Many of you who are reading through these blogs, like I was a few months ago, are probably trying to figure out what volunteering with Progressio in Nicaragua, or anywhere else for that matter, might actually be like. Perhaps you’re thinking about applying, perhaps you’ve been accepted on to the programme, maybe you’re the parents of a current volunteer (my mother will enjoy that one). Well, today I shall answer your prayers. Obviously I can only speak from my experience with Progressio in Nicaragua, and my days here always vary in terms of the type of activities we are undertaking and the many different people and partner organisations we work with. Nevertheless, I hope the following will give you a basic idea of what life is like for Progressio volunteers in Nicaragua.

6:30 - I am awoken by the alarm of Martin, my roommate and follow volunteer, before taking out my trusty and much appreciated earplugs (pretty sure Masaya actually gets noisier at night). We take it in turns to have our bucket shower, which is a lot better than it sounds – the water is always refreshingly chilly. After this, breakfast offers a chance to chat with our host mum Esperanza, with occasional help from David, our Spanish team leader and housemate.

7:30 – We meet up with all the other volunteers, UK and Nicaraguan, and get on the bus to El Pochote, the community where our main projects are taking place. The journey is about 10 minutes, and is always a banterous affair.

8:00 – After our arrival in El Pochote and morning team briefing, we split into our sub groups of four or five in order to start the day’s work on the eco-latrine covers. This involves digging four holes around the corners of each latrine, before measuring and cutting all the pieces of wood which make up the frame. We then place the four main pieces of wood into the holes and begin nailing the other sections of the frame together. 

11:00 – It’s time to head to the school of El Pochode with Grace, where we teach English twice a week to third and fourth grade, every Monday and Wednesday. All the UK volunteers have the chance to teach English, and lessons take place every weekday to all year groups of the school. Although I am pretty sure I will never want to become a teacher in the UK, I always find this experience enjoyable as the children have a genuine desire to learn and it’s an exciting and different experience for them to have us teaching them.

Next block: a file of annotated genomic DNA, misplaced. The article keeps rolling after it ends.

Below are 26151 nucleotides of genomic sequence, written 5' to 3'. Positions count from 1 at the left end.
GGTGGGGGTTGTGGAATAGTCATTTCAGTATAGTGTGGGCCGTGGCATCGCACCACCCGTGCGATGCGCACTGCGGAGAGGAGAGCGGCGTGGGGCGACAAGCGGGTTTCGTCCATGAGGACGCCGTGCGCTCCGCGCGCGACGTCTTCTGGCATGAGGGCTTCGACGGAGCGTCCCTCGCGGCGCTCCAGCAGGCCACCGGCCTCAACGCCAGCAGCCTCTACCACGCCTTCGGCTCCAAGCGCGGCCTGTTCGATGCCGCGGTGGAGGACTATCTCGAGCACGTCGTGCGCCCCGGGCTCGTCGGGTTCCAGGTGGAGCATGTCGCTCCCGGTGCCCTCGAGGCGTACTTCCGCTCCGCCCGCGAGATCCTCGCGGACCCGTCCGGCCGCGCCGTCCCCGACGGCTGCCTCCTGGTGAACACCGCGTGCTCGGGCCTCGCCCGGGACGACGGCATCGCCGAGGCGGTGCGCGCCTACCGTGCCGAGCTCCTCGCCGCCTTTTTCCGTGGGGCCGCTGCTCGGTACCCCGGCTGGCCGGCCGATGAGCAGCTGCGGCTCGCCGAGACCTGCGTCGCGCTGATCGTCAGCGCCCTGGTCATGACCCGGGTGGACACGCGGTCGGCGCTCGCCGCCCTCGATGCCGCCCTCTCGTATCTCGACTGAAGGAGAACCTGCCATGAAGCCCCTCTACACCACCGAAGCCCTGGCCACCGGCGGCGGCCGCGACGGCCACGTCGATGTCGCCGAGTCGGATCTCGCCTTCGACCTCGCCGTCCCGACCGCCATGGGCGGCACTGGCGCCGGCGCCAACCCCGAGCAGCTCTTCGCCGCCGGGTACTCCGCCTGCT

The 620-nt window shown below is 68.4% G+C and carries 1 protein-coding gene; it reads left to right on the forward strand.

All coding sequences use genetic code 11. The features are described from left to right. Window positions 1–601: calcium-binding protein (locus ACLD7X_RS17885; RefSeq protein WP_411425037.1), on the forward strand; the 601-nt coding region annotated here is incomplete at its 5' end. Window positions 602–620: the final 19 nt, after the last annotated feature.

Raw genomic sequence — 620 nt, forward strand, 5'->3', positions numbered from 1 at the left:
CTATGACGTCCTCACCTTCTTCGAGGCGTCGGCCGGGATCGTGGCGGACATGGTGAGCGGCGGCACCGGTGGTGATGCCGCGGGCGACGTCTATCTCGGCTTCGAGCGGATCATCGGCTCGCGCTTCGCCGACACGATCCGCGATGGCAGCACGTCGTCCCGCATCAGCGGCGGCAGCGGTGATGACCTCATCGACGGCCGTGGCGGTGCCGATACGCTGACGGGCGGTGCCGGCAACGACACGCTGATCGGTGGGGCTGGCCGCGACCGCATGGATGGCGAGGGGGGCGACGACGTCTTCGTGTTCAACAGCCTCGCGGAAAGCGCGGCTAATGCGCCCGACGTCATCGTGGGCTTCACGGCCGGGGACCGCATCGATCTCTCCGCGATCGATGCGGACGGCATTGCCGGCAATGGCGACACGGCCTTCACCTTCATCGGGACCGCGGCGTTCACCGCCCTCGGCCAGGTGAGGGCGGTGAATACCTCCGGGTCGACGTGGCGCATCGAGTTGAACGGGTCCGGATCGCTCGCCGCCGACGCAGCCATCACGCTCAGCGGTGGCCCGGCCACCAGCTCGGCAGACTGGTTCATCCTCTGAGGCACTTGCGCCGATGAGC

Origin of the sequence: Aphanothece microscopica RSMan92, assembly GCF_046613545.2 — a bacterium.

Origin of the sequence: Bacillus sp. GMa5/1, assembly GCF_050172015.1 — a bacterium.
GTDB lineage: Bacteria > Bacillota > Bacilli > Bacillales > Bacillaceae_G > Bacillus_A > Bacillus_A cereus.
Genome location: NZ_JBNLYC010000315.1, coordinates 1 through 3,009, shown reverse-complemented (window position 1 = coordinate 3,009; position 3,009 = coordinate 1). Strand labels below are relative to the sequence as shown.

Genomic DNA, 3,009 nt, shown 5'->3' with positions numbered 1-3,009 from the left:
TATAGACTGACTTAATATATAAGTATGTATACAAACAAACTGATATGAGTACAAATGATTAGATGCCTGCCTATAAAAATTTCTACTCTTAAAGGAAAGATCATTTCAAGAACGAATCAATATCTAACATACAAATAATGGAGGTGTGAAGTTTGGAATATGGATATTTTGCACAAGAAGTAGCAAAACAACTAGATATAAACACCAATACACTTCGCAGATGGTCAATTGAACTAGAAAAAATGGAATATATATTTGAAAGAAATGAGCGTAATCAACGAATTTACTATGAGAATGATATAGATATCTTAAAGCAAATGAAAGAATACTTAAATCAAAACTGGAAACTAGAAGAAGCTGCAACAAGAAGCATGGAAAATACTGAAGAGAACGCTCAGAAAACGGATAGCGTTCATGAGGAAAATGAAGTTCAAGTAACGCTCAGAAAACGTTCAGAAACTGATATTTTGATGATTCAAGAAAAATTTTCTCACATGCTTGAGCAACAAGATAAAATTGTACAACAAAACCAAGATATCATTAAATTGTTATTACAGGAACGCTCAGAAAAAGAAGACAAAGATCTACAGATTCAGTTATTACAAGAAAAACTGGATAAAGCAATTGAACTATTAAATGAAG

12:00 – Lunchtime provides the opportunity to relax and catch up with all the other volunteers.

13:00 – Back to work on the covers. By this point, the whole frame is up and it’s time to start attaching the vinyls to the wood. This is done by stretching them around the frame and nailing them in place. Often, the family whose eco-latrine we are working on will give us fresh fruit such as mango and coconut. This is just a single example of the generosity which we have experienced from the people of El Pochote. They are always ready to welcome us and share what they have, which is something I find particularly humbling.

15:30 – Once the whole cover is completed, we head back to the bus for the return journey to our host homes in Masaya. Time for another bucket shower - always welcome after a day of work in the heat and dust – before getting changed and heading out for Spanish class.

17:00 – Spanish lessons are given to all of the UK volunteers; another opportunity to improve our language skills and also for me to revise some things which I may have forgotten since leaving school last summer! 

18:30 – We walk back to our host homes, where we have our evening meal together. After dinner, we have time to plan lessons or events for the community, as well as to enjoy some well earned relaxation time. Sometimes the other volunteers come round to our house for a tea evening, always a quintessentially British occasion which is appreciated by all – especially Esperanza, who has come to love our national beverage after hosting previous cycles of British volunteers.

I hope that has given you a quick insight into my life as a Progressio volunteer in this fantastically varied, colourful, noisy, and spectacular country. I’m afraid that’s all I’ve got for now, as I need to start washing the small mountain of dusty clothes which has built up over the past few days.

¡Hasta luego!

Written by ICS volunteer Alex Johnson